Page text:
Sting in the tale of new Blair 'war crimes' drama

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The Independent Online

* It appears that the eco-friendly rock star Sting and his wife Trudie Styler are the latest slebs to pull the plug on their support for Tony Blair.

The musician has been a dinner guest of the Blairs at Chequers and was considered part of the New Labour furniture. He was appointed a Commander of the British Empire in 2003.

But in the credits for More4's forthcoming drama The Trial of Tony Blair, thanks is given to pop's most celebrated tree-hugger-cum-tantric sex specialist and his spouse, pictured.

That's surprising, since the film, produced by the team who made A Very Social Secretary about David Blunkett, is somewhat derogatory about the PM (again played by Robert Lindsay).

It imagines the months after Blair leaves office. The former leader - by now a Catholic convert - is gripped by hellish hallucinations of dead children and suicide bombers, leading to a breakdown over his legacy (the Iraq invasion). He is extradited to The Hague where he faces trial for war crimes.

Sting's involvement with the project is to allow the film-makers to use a (Johnny Cash) cover of his song "I Hung My Head" in the soundtrack - something he was delighted to do, I'm told.

"There was a legal problem," says the executive producer, David Aukin. "But we got in touch with Trudie Styler who said it was fine. They were very happy for us to use it."

Says the writer Alistair Beaton: "We got up Blunkett's nose and that's a real thrill."

No 10 has not yet asked for a copy of the tape.

* Another setback has befallen Keith Floyd's return to the precarious business of catering.

For the past 18 months, the famously hard-living chef has been trying to open an eponymous restaurant in the exotic Thai resort of Phuket. It was finally due to take bookings in December.

Unfortunately, the grand opening has been postponed again after Floydy arrived to find things "in a right state", with the staff not trained properly to wait or cook. He is "totally pissed off".

His spokesman embarks on a lengthy, impassioned rant against the locals when I call, and concedes: "This goes on and on. Keith's supposed to be flying back there to open it in a few weeks, but who knows what will happen in the meantime?"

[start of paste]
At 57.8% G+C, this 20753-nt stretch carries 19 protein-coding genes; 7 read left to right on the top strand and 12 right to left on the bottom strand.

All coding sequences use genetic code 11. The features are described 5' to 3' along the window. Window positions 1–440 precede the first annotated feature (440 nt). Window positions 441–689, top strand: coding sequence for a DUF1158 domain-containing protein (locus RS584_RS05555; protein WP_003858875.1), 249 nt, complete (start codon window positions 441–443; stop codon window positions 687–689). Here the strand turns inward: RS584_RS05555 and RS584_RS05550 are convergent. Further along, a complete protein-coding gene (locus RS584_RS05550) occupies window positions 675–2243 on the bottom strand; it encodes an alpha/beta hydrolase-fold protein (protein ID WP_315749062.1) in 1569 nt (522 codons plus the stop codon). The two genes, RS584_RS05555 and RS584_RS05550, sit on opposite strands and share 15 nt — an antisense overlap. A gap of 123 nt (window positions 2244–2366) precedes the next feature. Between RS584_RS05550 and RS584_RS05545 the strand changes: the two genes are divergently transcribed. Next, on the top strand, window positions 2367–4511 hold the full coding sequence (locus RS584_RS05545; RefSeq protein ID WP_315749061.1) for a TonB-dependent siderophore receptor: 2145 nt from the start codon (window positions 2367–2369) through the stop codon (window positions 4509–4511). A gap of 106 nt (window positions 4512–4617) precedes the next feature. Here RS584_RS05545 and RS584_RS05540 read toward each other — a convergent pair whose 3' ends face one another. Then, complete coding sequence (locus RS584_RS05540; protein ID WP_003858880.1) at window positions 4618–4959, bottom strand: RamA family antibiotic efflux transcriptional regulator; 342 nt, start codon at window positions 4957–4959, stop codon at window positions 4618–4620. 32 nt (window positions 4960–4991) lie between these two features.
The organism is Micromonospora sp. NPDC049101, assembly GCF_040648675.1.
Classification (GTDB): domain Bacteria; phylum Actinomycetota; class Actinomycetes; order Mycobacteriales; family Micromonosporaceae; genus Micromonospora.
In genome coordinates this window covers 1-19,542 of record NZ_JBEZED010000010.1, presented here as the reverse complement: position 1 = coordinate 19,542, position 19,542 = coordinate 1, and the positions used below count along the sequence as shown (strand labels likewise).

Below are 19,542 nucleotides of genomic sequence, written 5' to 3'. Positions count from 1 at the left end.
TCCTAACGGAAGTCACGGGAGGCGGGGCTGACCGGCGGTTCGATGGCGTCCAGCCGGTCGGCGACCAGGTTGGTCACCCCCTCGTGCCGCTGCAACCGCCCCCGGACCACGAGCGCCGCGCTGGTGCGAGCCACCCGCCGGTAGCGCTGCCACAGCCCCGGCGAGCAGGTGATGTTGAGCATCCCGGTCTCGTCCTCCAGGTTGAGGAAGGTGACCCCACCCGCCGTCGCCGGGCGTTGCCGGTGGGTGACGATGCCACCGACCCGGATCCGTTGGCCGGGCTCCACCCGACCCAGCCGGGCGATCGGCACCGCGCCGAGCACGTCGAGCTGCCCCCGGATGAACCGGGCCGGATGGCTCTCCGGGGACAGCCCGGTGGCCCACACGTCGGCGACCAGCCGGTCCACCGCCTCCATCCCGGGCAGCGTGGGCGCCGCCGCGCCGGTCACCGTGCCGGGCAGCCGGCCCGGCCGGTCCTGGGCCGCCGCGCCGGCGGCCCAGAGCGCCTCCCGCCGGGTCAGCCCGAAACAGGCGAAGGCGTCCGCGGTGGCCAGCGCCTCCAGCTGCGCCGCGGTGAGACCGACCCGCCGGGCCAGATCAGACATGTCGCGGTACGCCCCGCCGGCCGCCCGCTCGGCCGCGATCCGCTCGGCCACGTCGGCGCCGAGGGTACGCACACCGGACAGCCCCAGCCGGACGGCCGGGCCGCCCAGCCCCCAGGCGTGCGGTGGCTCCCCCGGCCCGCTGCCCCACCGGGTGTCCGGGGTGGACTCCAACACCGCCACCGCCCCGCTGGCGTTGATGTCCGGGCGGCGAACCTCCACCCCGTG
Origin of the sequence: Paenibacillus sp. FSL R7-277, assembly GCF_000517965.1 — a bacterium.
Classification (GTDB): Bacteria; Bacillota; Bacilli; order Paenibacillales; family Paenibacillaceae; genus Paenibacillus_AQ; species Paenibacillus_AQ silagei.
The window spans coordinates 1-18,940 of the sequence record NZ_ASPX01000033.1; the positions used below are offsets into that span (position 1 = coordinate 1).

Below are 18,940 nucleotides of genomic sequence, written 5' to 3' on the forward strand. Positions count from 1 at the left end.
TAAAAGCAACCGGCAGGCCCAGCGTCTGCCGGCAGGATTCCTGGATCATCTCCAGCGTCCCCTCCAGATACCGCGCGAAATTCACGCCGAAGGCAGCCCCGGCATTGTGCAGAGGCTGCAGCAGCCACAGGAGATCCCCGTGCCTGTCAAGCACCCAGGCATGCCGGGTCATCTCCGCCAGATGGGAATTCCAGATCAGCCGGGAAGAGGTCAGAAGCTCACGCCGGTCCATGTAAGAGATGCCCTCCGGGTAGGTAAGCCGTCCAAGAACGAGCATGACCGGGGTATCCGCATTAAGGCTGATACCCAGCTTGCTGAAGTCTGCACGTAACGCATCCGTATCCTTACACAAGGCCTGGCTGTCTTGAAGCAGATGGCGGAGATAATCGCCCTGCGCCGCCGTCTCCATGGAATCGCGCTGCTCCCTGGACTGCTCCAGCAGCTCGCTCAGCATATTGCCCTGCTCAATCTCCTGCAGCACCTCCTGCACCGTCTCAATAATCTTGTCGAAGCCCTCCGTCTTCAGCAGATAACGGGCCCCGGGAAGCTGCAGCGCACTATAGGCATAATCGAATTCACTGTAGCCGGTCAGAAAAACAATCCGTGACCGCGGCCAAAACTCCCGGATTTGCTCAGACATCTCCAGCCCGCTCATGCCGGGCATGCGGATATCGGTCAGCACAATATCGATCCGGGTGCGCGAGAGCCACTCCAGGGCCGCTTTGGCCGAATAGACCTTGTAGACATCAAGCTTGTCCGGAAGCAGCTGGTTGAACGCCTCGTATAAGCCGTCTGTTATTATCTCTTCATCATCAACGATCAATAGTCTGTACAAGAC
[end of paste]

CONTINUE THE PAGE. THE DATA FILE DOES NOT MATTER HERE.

Such chaos has a familiar ring. His last venture, Floyd's Inn Pub, bankrupted him after he personally guaranteed a drinks order of £36,000.

* Rod Stewart doesn't bother with interviews, so Psychologies magazine has secured something of a coup for its February edition.

Asked what misconceptions of him persist, Stewart (born in Highgate 62 years ago today - happy birthday, Rod) replies: "One, that I'm tight. Two, that I'm 5ft 7in, which annoys me."

He explains: "The papers say: 'Midget-like Rod, Penny's boyfriend.' I'm not 5ft 7in - I'm more like 5ft 11in."

Which may, as the picture shows, be true on a good hair day. Especially if he stands on his wallet.

Stewart plans to wed his charming 35-year-old fiancée, Penny Lancaster, in the summer. She gave birth to his seventh child 14 months ago.

Whatever Rod's specifications, they have hardly hindered his love life.

* An update for you from the chimps' tea party in Westminster. In an attempt to prove that Slough is more populous than the Government claims, Fiona Mactaggart, the honourable member for the town, told the Commons: "The council has even counted the amount of shit that goes through our local sewers, which is considerably greater than it was 10 years ago."

Tory opposition MPs began hooting and hand-clasp grooming, so she quickly added: "I'm sure that's not a parliamentary word. I am sorry."

Labour's Paul Flynn helpfully intervened, asking, for the record, if it was appropriate to use "shit" in Parliament "as a noun but not as an adjective". The deputy speaker acquiesced, then cut short the titillation: "Orderrr! We have dwelt long enough on one word."

* Last week brought news from the front line that a Royal Marines cricket team had been skittled by the Afghan National Army. (This a country with a five-year cricket history, where the national game, buzkashi, a sort of polo, involves throwing about a headless sheep and whipping each other.)

Pleasing to hear, then, that our MPs have (sort of) restored national sporting pride during their cricket tour Down Under. Although they lost both their matches against Australia's Parliament - albeit by just five runs on one occasion, Freddie take note - they did pip New Zealand's representatives in a rain-interrupted match in Wellington's Botanical Gardens.

Captain Graham Allen MP (Lab) claims: "I think it may well be the country's sole sporting success in the southern hemisphere in 2006." Cue outraged letters from tiddlywinks players.